What happened

Units of MLPX (MPLX -0.20%) slumped 16.6% in January, according to data provided by S&P Global Market Intelligence. Weighing on the midstream company's valuation was an analyst downgrade and weakening oil prices. 

So what

Credit Suisse downgraded the master limited partnership (MLP) last month from outperform to neutral. The bank also cut its price target from $29 per unit to $25, though that's still well above the recent price of around $19. 

Red numbers on a screen.

Image source: Getty Images.

Two factors drove the downgrade. First, Credit Suisse is concerned that the MLP's parent company, refining giant Marathon Petroleum (MPC 1.07%), might dilute existing MPLX investors as part of its strategic review. It could, for example, drop down its remaining midstream assets in exchange for additional units in the MLP. The second concern is that several of MPLX's customers in the Northeast have had their credit ratings downgraded due to falling gas prices. That increases the risk of bankruptcy, which could disrupt payments to MPLX. 

Conditions in the energy market have grown worse in recent weeks due to fears that the COVID-19 outbreak would hurt the demand for oil. That could have some impact on MLPX since it gathers oil for producers in the Permian Basin. If prices keep falling, its customers might cut their drilling budgets. That could result in lower volumes flowing through its systems, hurting its cash flow.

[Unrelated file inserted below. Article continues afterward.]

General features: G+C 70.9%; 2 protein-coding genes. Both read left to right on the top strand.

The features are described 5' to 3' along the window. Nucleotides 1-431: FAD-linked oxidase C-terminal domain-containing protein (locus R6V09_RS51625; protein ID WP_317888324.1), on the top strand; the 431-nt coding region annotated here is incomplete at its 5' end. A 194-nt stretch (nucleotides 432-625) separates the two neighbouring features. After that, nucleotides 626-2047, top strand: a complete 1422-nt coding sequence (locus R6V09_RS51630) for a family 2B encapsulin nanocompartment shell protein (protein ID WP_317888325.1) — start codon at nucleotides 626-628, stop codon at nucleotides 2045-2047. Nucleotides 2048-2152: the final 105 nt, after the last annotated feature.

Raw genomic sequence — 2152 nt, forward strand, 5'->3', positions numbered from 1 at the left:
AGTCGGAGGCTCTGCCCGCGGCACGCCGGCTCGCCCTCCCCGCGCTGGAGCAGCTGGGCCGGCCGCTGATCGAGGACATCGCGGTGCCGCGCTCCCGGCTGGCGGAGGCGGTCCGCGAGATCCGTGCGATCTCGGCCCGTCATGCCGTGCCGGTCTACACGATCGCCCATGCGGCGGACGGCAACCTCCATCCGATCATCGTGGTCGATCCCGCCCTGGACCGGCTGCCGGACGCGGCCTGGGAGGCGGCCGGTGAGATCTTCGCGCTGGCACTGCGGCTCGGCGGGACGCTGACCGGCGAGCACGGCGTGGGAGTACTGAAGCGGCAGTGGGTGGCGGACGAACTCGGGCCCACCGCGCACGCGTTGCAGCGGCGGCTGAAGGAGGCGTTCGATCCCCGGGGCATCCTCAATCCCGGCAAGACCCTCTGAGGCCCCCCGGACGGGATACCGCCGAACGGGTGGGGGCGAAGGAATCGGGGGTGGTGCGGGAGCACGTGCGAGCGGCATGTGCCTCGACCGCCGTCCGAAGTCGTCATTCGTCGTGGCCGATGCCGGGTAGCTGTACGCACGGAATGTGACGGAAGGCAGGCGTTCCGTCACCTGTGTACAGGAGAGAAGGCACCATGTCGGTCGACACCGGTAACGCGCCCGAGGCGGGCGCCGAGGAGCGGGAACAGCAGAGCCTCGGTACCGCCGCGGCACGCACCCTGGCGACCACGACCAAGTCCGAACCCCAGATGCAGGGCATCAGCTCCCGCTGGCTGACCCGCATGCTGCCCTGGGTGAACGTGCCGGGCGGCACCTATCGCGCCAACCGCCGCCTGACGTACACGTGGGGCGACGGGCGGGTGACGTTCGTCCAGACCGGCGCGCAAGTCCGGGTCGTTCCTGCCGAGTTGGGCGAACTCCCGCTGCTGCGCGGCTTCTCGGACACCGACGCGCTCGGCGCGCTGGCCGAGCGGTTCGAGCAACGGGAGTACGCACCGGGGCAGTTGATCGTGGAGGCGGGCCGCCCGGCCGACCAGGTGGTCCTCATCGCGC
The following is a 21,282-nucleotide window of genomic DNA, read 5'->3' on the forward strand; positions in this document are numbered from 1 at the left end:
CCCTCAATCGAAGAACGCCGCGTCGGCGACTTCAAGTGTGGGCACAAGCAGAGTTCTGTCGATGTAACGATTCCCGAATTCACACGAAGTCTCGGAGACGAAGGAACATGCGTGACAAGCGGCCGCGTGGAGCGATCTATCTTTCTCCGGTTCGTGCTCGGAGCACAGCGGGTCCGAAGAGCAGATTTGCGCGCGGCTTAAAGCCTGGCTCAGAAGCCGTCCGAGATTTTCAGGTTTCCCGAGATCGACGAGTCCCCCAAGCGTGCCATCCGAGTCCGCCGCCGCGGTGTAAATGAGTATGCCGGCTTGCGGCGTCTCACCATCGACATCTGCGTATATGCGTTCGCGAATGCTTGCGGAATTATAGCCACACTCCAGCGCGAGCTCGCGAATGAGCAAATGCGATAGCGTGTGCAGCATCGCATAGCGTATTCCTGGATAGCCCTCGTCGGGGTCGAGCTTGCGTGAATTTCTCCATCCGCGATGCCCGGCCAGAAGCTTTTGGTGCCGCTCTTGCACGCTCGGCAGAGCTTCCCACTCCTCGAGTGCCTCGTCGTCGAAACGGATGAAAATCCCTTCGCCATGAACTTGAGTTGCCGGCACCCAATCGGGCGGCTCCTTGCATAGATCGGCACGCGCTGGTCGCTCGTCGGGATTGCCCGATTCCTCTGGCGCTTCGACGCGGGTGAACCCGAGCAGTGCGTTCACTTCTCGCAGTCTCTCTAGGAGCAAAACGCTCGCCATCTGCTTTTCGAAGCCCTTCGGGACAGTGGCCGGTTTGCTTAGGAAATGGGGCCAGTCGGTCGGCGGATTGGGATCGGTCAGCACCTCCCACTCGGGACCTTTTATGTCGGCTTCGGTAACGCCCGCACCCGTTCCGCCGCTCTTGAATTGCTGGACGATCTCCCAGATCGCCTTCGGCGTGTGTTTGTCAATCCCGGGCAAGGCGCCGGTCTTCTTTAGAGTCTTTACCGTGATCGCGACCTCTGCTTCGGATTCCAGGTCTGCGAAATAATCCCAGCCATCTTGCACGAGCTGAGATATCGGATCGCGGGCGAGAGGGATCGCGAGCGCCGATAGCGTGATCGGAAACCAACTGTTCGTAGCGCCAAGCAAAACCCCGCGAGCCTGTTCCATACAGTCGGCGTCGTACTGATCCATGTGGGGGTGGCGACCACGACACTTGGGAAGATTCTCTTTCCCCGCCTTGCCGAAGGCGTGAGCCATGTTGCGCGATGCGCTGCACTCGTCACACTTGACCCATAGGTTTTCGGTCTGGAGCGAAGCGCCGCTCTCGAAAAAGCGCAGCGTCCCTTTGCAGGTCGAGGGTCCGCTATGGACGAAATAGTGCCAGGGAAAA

Now what

After the sell-off last month, MLPX's distribution yield is now up to 14.4%. It currently generates enough cash to cover that payout by a comfortable 1.4 times, leaving it with a sizable portion of the funds needed to cover its expansion program. Meanwhile, it expects to close the gap by next year as its cash flow keeps rising and capital spending declines. While there is some concern that the continued weakness in the oil and gas markets might affect this outlook, its payout still seems to be on a sustainable foundation.